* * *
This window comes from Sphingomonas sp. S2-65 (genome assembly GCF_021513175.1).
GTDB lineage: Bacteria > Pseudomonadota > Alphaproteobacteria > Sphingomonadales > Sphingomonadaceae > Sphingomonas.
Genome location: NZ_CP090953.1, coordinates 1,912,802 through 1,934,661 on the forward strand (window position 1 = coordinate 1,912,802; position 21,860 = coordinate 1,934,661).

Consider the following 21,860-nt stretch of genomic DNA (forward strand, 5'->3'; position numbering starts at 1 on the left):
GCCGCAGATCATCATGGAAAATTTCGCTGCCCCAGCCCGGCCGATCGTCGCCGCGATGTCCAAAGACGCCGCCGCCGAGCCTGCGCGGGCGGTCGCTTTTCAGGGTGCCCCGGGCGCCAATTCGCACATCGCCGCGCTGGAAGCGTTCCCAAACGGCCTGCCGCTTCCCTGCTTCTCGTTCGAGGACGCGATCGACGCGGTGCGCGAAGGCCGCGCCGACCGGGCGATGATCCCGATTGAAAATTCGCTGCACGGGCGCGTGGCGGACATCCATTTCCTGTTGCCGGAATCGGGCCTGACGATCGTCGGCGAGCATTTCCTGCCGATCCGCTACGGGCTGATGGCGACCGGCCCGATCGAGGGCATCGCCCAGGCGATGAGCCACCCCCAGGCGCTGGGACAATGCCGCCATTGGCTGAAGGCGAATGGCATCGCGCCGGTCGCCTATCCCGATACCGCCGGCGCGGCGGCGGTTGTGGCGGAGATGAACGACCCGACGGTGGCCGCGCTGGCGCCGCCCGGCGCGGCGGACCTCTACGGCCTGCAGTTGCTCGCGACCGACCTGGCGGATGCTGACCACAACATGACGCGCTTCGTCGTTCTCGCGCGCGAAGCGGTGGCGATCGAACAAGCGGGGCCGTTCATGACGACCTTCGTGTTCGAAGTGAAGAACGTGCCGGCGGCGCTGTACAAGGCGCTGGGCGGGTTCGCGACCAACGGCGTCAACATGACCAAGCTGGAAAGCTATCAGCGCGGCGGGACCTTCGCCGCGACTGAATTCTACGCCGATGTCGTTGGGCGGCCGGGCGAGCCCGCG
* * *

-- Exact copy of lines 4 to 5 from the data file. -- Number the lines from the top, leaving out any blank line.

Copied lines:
Consider the following 21,860-nt stretch of genomic DNA (forward strand, 5'->3'; position numbering starts at 1 on the left):
GCCGCAGATCATCATGGAAAATTTCGCTGCCCCAGCCCGGCCGATCGTCGCCGCGATGTCCAAAGACGCCGCCGCCGAGCCTGCGCGGGCGGTCGCTTTTCAGGGTGCCCCGGGCGCCAATTCGCACATCGCCGCGCTGGAAGCGTTCCCAAACGGCCTGCCGCTTCCCTGCTTCTCGTTCGAGGACGCGATCGACGCGGTGCGCGAAGGCCGCGCCGACCGGGCGATGATCCCGATTGAAAATTCGCTGCACGGGCGCGTGGCGGACATCCATTTCCTGTTGCCGGAATCGGGCCTGACGATCGTCGGCGAGCATTTCCTGCCGATCCGCTACGGGCTGATGGCGACCGGCCCGATCGAGGGCATCGCCCAGGCGATGAGCCACCCCCAGGCGCTGGGACAATGCCGCCATTGGCTGAAGGCGAATGGCATCGCGCCGGTCGCCTATCCCGATACCGCCGGCGCGGCGGCGGTTGTGGCGGAGATGAACGACCCGACGGTGGCCGCGCTGGCGCCGCCCGGCGCGGCGGACCTCTACGGCCTGCAGTTGCTCGCGACCGACCTGGCGGATGCTGACCACAACATGACGCGCTTCGTCGTTCTCGCGCGCGAAGCGGTGGCGATCGAACAAGCGGGGCCGTTCATGACGACCTTCGTGTTCGAAGTGAAGAACGTGCCGGCGGCGCTGTACAAGGCGCTGGGCGGGTTCGCGACCAACGGCGTCAACATGACCAAGCTGGAAAGCTATCAGCGCGGCGGGACCTTCGCCGCGACTGAATTCTACGCCGATGTCGTTGGGCGGCCGGGCGAGCCCGCG